I have to laugh at the Rogerian theory that people are trustworthy and self-actualizing, although technically I would have to agree. But I would have to add the word "convoluted" to the description to make it one I could actually go along with. I know a lot of lovely people. But I also know a lot of people who aren't.

People are innately good, and that's why babies' faces are so open and beautiful. "Everyone's doing the best they can with what they've got." But the best some people can do is terrible. I know people who are frothing with anger, who spend their lives seething and looking for fights. I know people who were so abused when young that they seem to have no sense of self. They pretend to be whoever they're with. I know a man who is schizotypal, who has no feelings or ethics in the ordinary sense, and who can't tell the difference between reality and his own thoughts. These people aren't within shouting distance of being trustworthy and self-actualizing. Many people are not only not getting better, they're busy getting worse: spiraling downward.

And these are individual examples. Amnesty International's 1999 report says that torture or ill treatment is reported in 66% of the countries in the world. Torture-related deaths are reported in 27%, and documented disappearances are reported in more than 20%. (Oregonian, 6-17-99, p. A12)

As I write this paragraph in October of 1998, there are 275,000 people who are homeless in Kosovo from Serbian brutality, and winter is coming. The Taliban have taken Afghanistan back to the dark ages, with public beatings and beheadings. The war in the Congo is being fought by boys who go into battle chewing "magic" grass that makes them "immune" to bullets. Private prisons are the fastest growing industry in America. As a prison guard in a report on TV said, "I have to be two people. If I went home and treated my fiancee the way I treat even the best-behaved inmate, she'd be very angry."

The Oregonian reported on 1-22-00 that there are about 300,000 child soldiers in the world, fighting in wars from Africa to Chechnya to South America. It reported on 7-6-00 (p. A9) that President Clinton has signed two international agreements, one to prevent anyone under 18 from being sent to war and one to protect children from the sex trade and human trafficking. "Tens of millions of children are trafficked around the world as bonded labor or sex slaves, according to UN estimates." But gettting the agreements ratified will be hard. It took more than 6 years to get the Pentagon to approve a measure on child soldiers because it included a ban on recruiting people under 18. The Senate and Pentagon have refused to approve treaties on a range of issues from the environment to international law to gun control.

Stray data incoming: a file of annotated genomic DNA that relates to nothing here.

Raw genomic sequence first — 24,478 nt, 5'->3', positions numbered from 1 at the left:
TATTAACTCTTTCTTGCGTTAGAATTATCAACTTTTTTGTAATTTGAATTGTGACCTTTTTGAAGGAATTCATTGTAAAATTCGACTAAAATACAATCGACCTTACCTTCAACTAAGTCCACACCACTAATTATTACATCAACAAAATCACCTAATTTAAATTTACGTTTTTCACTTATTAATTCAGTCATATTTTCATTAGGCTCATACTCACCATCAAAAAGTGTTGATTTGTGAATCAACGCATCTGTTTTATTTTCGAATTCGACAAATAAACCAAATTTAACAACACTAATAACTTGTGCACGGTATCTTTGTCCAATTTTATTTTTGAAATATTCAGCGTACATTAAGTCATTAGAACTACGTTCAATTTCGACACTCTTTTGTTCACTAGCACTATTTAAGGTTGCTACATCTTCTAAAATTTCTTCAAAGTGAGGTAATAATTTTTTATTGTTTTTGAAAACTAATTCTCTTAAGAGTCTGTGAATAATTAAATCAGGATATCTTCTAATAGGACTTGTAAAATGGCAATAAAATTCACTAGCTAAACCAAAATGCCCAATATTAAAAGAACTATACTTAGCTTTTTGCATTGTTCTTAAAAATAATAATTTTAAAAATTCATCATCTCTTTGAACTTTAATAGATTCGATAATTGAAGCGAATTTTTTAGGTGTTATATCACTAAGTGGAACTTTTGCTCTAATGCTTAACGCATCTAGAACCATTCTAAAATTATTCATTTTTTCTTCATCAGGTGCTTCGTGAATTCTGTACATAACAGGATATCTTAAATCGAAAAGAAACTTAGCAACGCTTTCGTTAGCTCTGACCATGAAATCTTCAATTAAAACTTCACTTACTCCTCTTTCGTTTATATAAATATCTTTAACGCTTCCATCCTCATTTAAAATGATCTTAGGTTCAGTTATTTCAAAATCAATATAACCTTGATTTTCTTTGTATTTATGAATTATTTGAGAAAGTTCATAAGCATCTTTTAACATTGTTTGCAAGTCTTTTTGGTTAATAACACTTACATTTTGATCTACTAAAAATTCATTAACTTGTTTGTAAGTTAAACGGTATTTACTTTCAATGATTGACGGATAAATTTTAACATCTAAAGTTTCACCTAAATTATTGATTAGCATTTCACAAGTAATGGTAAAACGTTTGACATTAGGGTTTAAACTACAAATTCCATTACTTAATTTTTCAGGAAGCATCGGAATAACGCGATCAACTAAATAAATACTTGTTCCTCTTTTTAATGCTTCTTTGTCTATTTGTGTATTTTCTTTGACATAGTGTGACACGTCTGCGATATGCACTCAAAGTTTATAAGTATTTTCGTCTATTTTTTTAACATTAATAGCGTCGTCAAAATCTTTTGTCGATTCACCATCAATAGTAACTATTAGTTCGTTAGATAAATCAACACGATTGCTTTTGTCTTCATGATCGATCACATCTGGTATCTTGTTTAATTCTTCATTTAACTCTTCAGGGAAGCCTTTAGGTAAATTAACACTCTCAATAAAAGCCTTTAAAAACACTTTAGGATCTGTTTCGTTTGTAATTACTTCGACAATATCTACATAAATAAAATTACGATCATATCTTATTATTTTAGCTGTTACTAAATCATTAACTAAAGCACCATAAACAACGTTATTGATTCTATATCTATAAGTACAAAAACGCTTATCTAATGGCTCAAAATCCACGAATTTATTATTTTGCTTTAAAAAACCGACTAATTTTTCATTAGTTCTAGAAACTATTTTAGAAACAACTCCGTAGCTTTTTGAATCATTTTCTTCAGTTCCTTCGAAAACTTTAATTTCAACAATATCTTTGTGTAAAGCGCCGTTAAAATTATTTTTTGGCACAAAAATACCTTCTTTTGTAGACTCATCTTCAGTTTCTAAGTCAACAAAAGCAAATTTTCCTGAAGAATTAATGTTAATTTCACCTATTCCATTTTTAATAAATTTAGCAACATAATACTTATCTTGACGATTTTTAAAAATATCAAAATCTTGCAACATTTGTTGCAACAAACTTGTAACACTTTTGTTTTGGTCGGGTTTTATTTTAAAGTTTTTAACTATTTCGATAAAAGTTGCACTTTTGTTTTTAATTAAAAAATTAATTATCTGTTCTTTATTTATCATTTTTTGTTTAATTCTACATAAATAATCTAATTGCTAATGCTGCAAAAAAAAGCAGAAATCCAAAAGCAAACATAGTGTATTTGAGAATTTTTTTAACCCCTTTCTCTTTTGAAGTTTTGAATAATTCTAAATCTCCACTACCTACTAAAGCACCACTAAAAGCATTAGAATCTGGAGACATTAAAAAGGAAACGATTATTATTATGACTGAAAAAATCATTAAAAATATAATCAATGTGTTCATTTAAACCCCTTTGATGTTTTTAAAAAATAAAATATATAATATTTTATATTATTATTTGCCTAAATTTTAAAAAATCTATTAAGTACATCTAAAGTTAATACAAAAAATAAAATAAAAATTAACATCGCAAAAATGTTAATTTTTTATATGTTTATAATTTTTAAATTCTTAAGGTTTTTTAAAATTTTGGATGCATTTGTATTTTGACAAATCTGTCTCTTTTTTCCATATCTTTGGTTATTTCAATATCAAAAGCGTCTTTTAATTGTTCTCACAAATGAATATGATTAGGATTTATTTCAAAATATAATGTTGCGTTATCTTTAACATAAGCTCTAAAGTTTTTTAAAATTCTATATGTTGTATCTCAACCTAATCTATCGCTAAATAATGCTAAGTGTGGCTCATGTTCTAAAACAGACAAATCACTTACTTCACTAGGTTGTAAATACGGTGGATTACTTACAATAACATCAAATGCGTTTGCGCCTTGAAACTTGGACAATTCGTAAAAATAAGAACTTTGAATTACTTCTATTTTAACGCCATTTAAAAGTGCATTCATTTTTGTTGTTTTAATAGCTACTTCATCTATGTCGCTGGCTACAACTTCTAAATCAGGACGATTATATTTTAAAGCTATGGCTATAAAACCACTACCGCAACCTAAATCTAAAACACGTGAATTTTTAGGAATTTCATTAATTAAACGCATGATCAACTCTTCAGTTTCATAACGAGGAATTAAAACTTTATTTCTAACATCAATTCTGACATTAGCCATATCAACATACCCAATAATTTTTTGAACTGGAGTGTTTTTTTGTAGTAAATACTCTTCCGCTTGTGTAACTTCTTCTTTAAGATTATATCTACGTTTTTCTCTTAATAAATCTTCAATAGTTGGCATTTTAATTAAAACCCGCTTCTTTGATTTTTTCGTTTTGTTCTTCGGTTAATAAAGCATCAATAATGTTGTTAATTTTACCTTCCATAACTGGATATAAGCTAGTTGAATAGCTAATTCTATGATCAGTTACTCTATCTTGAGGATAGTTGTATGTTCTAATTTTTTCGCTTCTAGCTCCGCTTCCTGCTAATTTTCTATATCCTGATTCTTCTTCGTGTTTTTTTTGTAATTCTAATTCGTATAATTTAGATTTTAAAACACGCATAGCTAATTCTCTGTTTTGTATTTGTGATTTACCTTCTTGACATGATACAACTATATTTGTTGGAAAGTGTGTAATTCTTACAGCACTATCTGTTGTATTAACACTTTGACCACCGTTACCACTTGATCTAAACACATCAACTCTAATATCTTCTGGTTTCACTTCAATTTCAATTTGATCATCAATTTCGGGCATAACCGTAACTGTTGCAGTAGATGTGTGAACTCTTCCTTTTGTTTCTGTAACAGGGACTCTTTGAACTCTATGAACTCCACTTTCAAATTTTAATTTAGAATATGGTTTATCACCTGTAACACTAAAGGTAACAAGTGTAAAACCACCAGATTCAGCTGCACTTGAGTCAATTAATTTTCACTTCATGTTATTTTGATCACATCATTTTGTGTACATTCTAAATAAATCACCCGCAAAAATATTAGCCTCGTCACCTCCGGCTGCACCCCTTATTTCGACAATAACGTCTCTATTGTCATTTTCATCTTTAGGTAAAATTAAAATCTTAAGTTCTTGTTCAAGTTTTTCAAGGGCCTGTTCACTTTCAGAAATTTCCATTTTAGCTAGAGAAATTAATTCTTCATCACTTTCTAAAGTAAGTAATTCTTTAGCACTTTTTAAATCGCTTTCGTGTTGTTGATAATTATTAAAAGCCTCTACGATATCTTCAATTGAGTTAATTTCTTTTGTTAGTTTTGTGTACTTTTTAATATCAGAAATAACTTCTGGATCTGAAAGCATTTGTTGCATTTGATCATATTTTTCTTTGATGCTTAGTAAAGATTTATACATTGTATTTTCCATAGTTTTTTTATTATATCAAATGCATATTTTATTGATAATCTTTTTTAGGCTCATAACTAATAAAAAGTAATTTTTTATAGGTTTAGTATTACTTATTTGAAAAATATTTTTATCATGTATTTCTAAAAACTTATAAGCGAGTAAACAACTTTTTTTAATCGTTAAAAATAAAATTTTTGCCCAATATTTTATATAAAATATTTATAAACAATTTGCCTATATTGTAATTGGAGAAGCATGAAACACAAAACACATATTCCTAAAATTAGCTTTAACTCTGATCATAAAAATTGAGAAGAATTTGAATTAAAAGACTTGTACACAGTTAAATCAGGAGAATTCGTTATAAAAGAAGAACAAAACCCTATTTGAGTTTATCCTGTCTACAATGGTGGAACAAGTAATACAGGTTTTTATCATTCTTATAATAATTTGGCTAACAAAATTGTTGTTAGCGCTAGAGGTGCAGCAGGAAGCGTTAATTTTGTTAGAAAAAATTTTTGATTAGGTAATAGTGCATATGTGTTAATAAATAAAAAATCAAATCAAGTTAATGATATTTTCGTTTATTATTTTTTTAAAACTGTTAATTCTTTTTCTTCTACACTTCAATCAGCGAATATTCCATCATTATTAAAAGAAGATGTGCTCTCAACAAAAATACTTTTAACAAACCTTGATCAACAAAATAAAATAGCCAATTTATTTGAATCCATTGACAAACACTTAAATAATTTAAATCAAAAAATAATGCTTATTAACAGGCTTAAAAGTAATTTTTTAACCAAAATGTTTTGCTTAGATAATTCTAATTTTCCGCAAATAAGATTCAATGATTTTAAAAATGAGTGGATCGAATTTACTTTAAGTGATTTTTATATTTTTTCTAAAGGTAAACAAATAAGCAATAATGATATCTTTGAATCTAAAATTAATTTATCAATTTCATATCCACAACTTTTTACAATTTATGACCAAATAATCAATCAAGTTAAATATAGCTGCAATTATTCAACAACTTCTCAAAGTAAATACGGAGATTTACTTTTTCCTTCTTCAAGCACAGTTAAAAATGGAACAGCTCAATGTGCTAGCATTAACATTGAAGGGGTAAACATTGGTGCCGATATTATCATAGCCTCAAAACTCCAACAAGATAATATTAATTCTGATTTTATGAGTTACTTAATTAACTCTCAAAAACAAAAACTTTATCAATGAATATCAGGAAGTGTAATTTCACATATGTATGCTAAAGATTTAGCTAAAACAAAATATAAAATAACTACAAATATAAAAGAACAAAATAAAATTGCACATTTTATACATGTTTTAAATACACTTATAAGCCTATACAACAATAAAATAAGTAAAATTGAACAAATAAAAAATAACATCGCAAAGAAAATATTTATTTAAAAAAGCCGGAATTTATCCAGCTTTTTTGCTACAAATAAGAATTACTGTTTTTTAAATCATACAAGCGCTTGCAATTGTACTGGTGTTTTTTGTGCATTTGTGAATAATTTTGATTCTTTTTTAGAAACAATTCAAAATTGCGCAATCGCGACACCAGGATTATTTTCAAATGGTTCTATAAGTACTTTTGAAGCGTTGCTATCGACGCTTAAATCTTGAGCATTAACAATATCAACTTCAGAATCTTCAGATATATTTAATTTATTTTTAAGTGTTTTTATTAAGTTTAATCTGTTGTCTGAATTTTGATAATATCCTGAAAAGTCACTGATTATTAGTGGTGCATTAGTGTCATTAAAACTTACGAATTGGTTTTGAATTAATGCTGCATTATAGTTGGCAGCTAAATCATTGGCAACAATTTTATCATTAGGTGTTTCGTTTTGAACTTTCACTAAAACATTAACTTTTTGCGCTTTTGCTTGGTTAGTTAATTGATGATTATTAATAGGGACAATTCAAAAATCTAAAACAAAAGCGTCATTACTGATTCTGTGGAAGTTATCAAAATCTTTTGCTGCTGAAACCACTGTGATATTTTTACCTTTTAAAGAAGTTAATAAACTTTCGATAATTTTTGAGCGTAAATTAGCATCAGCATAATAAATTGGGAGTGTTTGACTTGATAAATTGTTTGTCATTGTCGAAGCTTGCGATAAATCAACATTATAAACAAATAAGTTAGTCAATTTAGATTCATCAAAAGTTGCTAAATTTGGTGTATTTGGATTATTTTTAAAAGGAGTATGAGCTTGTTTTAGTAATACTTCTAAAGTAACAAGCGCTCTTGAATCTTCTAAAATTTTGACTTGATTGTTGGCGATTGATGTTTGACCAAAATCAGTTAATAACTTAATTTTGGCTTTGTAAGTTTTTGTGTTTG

A CIA report released in April of 2000 says that between 700,000 and 2 million women and children in the world are enslaved. About 50,000 of those are brought into the US every year, where they are forced to work as laborers or prostitutes. Women answer ads for au-pair, secretarial or waitress jobs in the US, and find themselves in deep trouble. Girls as young as 9 are outright sold by their parents to traffickers. Some traffickers charge parents money to bring their children to the US, where they will "get a better education," and then sell the kids when they get them here. (Oregonian, 4-2-00)

The UN estimated in May of 2001 that profits from trafficking in women reach from $7 billion to $12 billion a year. (Oregonian, 5-17-01, p. A14)

Amnesty International launched a year-long campaign in October 1998 to call attention to the U.S. The problems are "widespread and persistent police brutality, endemic physical and sexual violence against prisoners, racist application of the death penalty, and use of high-tech repression tools such as electroshock devices and incapacitating chemical sprays." Amnesty International says that a particularly disturbing trend is the growth of high-tech security units, where prisoners are placed in long-term or even permanent isolation.

(Something they don't mention is that these same means were used by the Quakers and the KGB in order to drive people mad. The first penitentiary in the US was built by the Quakers. They hoped that in isolation the prisoners would repent and turn to God. It was shut down because the prisoners went insane. The KGB is known for using isolation in the infamous Red Room to drive people over the brink.)

Amnesty International also points out that the US has the largest number of people on death row of any country on earth, over 3,300 at this point (October, 1998), that 24 states kill people under 18, and that we execute people who are mentally impaired. (Oregonian, 10-5-98)